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This year’s Winter Summit, produced by the Baking Equipment Manufacturers and Allieds (BEMA), Overland Park, Kan., immediately followed by BakingTech 2011, hosted by the American Society of Baking (ASB), Swedesboro, N.J., were truly the Best Week in Baking. Both held in Chicago in early March, the networking conferences invited participants to make more connections, visit with old and new contacts, customers and colleagues and share knowledge, ideas and experiences through technical sessions, receptions, luncheons, presentations and ceremonies. If you haven’t been to these kinds of events, you must try to go next time.
The Winter Summit included an enthusiastic Think Tank roundtable, asking for feedback and improvements to the International Baking Industry Exposition (IBIE) show. BEMA’s conference also featured a powerful lineup of speakers that drove home great stories about beating some of the toughest challenges in life. There were presentations on social responsibility auditing and a supermarket panel that discussed new needs and goals of in-store bakeries.
A most informative session on the BISSC/ANSI standard update was given by Gale Prince of Gale Prince and Associates, while Jennifer Frankenberg of Sage Food Safety Commission, who discussed where bakers stand regarding the food safety regulation updates and gave visitors a perspective on the plans to improve the standards and practices.
The ASB meetings were packed, especially the afternoon breakout sessions, which included presentations on everything from sustainability to the Environmental Protection Agency (EPA)’s Energy Star programs for bakeries to building a Leadership in Energy and Environmental Design (LEED) bakery as well as trends in food safety systems and equipment technologies sessions, clean label strategies, ingredients/formulation, artisan/ethnic baking, dietary fiber, resistant starch, sodium reduction, regulations and safety and sanitary design.
This year’s theme at ASB, “Nourishing for Generations,” really hit home, as it showcased the proud heritage of the industry with vintage and antique artifacts of baking tools, old-time products and signs and other assorted memorabilia placed around the main meeting room at Chicago’s Marriott Hotel. ASB chairman Rowdey Brixey presented the annual Baking Hall of Fame inductees and the Robert A. Fisher distinguished service award.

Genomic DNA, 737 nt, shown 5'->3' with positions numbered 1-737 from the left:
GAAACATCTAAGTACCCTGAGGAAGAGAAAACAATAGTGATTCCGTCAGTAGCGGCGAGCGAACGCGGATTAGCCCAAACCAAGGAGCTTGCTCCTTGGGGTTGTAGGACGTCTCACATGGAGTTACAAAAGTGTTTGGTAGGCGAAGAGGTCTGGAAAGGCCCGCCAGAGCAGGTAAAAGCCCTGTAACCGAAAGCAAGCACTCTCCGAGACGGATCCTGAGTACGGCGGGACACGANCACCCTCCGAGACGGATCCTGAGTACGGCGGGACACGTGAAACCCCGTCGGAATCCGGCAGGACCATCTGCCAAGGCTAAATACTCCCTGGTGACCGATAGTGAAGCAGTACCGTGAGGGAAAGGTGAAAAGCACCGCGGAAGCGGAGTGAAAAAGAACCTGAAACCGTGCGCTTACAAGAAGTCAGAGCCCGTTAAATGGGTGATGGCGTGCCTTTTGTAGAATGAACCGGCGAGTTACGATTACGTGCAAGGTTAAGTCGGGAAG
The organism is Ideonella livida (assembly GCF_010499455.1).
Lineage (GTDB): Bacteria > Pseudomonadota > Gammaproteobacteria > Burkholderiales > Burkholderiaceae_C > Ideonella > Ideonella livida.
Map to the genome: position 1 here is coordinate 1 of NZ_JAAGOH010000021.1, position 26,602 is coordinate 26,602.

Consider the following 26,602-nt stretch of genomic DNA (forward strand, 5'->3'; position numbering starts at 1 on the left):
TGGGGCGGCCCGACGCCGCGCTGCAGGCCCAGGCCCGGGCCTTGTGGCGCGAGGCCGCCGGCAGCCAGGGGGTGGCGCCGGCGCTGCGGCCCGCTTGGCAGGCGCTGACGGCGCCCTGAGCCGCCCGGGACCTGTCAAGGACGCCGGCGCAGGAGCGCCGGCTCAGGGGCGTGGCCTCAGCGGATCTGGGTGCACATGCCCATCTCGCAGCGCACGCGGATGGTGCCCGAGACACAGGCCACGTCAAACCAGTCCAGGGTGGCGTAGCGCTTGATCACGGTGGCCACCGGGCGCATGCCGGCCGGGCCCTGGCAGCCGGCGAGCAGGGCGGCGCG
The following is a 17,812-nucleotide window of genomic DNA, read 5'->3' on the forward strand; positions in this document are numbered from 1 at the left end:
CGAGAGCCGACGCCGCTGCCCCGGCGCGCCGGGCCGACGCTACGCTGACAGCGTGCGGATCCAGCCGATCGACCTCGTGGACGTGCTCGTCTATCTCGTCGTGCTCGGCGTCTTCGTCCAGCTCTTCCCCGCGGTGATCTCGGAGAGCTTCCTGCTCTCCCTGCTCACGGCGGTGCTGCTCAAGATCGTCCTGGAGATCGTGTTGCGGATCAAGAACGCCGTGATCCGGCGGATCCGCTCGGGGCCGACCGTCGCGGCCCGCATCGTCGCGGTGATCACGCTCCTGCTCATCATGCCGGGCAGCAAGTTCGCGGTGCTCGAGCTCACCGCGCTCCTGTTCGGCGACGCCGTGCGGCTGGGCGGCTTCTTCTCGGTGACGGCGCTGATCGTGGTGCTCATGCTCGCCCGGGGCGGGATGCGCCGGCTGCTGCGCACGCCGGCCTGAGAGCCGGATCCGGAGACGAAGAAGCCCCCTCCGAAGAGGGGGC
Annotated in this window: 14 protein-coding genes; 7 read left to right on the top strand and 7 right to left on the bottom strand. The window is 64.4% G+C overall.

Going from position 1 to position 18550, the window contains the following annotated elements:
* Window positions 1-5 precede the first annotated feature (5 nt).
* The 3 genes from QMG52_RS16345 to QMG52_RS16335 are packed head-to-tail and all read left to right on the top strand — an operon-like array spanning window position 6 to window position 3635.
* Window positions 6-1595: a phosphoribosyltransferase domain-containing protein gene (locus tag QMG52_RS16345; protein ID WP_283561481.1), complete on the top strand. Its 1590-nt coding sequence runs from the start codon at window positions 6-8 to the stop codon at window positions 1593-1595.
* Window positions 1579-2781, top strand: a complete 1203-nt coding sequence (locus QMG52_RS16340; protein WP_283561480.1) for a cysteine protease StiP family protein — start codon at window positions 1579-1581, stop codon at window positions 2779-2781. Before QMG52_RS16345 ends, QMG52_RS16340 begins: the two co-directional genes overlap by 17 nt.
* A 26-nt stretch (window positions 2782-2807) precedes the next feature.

James Apple of Butter-Krust Baking Co., Sanbury, Pa.; E.E. Kelley of ButterKrust Bakery, Lakeland, Fla.; Ken Klosterman of Klosterman Baking Co., Cincinnati; and Alexander Weber of Caravan Products Co., Totowa, N.J., are the 2011 Baking Hall of Fame inductees (visit the Briefs section of our site, www.snackandbakery.com, for more information on the Hall of Fame members).
“Nourishing is defined as proving food or other substances necessary for life and growth and to foster the development of someone or something. Both definitions apply to BakingTech 2011,” Brixey says.
Ed Viesturs, a high-altitude mountaineer, gave a dramatic and vista-filled account of his mountain-climbing experiences and futurist and economist Lowell Catlett returned this year to provide a light-hearted approach to the economy. Visitors also swarmed the Marketplace tabletop exhibits, which were loaded with developments, products, demonstration videos, samples and plenty of exhibitor information.
At the end of March, the American Bakers Association (ABA), Washington, D.C., held their convention, titled “Enriching Bodies and Lives,” featured an interview with former Walmart chairman Lee Scott, who offered plenty of insight on Walmart’s business issues, growing productive supplier relationships and development of sustainability policies.
Commodity expert Jim Bower presented guidance on the commodities markets and a fortification panel moderated by our contributing writer, Judi Adams, president of Ridgway, Colo.-based Grain Foods Foundation and the Wheat Foods Council, stressed the importance of enhancing products with folic acid, B vitamins and enriching grains.
All in all, the busy month of March was a successful and productive one, and the ABA convention was a huge success as well, with an increase in attendance by 8%.